Will conversing with AI friends become the norm?


Ann Claes

Co-founder Masjien, MUTANI and Web32

November 2, 2023
Today at

Avatars are more than toys for children. They are increasingly being developed into powerful digital tools.

What’s the first thing that comes to mind when you hear the word ‘avatar’? The blue creatures from James Cameron’s science fiction films? Or maybe you’re thinking of Aang, the bald character from the Nickelodeon series “Avatar.” Or are you thinking of avatar lookalikes on Instagram for your stories or rather of game characters?

Just 38 years ago, ‘avatar’ had only a spiritual meaning. The Sanskrit word ‘avatar’ literally means ‘the descending one’, referring to incarnations of divine beings in human or animal form that bring peace and balance. That changed in 1985 with the computer game ‘Ultima IV: Quest of the Avatar’ or with the cyberpunk novel ‘Snow Crash’ by Neal Stephenson. The creations in the game and the novel radiate less peace and balance.

This year, 16,800 research articles were published on avatars. These studies range from the best technological developments to the impact and psychology behind them. Technological evolution is happening quickly, our society and regulations are still lagging behind.

Avatars are evolving into powerful digital tools, adaptable and versatile, present in online worlds and marketing strategies. Some of the best-known avatars are virtual influencers such as Lil Miquela and Imma, the product of marketing teams. Also consider the rapper Travis Scott, whose virtual concert in the online game ‘Fortnite’ reached more than 27 million visitors and generated millions in digital merchandise.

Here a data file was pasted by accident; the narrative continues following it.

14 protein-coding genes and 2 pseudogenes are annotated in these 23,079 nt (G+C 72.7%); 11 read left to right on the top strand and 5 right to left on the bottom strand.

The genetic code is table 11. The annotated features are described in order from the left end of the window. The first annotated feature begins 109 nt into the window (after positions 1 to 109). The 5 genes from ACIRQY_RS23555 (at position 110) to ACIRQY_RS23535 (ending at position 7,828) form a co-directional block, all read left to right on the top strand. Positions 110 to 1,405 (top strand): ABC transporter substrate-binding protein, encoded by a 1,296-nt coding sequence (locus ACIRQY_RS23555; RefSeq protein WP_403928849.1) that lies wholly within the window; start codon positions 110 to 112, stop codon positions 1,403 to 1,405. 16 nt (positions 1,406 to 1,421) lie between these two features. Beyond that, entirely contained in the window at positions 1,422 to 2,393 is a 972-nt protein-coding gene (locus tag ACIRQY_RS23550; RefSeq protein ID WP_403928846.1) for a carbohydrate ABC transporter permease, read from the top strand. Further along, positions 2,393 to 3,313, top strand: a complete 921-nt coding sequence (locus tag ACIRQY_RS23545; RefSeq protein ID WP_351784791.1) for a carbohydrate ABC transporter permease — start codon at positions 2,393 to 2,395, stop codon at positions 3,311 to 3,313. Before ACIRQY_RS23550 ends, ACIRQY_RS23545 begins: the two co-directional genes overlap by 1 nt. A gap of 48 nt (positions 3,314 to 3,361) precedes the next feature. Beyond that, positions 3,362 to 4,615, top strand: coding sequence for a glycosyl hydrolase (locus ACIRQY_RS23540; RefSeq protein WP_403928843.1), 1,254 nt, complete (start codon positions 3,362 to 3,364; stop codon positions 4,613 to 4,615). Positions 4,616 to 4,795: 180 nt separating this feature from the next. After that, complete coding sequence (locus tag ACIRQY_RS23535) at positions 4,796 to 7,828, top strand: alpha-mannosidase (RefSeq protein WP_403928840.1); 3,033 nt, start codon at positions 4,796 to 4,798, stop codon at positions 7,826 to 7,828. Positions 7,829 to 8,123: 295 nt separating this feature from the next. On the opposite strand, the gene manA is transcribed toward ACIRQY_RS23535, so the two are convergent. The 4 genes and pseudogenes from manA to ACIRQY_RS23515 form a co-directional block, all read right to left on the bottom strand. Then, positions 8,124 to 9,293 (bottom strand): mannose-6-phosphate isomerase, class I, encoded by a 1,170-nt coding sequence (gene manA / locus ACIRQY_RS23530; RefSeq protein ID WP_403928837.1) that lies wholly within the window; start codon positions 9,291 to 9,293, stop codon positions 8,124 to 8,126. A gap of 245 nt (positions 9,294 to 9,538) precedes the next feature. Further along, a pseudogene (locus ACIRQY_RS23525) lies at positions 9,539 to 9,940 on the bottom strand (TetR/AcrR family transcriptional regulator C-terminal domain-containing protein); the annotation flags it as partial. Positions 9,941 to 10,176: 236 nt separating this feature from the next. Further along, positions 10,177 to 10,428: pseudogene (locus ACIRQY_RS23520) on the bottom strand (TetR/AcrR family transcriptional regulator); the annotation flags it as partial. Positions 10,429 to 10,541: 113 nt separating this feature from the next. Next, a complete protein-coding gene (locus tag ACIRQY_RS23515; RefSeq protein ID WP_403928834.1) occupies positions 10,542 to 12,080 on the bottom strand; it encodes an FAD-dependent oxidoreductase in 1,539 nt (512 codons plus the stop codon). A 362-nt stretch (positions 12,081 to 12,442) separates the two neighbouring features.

Creating an avatar should be as important a step as the birth of a child and should not be reduced to clicking a few buttons.

Heera Shin

Researcher and designer

There is a shift from role-playing games coordinated by filmmakers and game developers to applications in the metaverse in which users exercise much more initiative. Users create their own impact, and that can have both positive and negative consequences. We are at the dawn of a new era where assuming multiple identities and conversing with AI friends could become the norm. “Creating an avatar should be as important a step as the birth of a child and should not be reduced to clicking a few buttons,” writes researcher Heera Shin. I think awareness is urgently needed.

At the same time, there are everyday applications that give me aha experiences. Consider the use of avatars to optimize e-commerce, such as the start-up Lalaland. This allows the creation of clothing models with AI and a very inclusive approach based on numerous body types. Better visualization can lead to better choices, more sales and fewer returned products.

Artificial intelligence is accelerating the development of avatars today. The film ‘Her’, which won an Oscar in 2013 with a story about a man who develops feelings for his virtual assistant with a female voice, seemed to show a distant future ten years ago. ‘Be Right Back’, the best episode of the ‘Black Mirror’ series, depicts the next variant of an avatar: a deceased person who is virtually brought back to life. The ‘digital descendant’ is ready for a new chapter with its digital identity. Here I would like to suggest possible new references for the word ‘avatar’, beyond the blue mythical creatures.

Ann Claes is a Fashion & Tech entrepreneur at Masjien and the co-founder of MUTANI & WEB32.

The article is in Dutch

Tags: conversing friends norm


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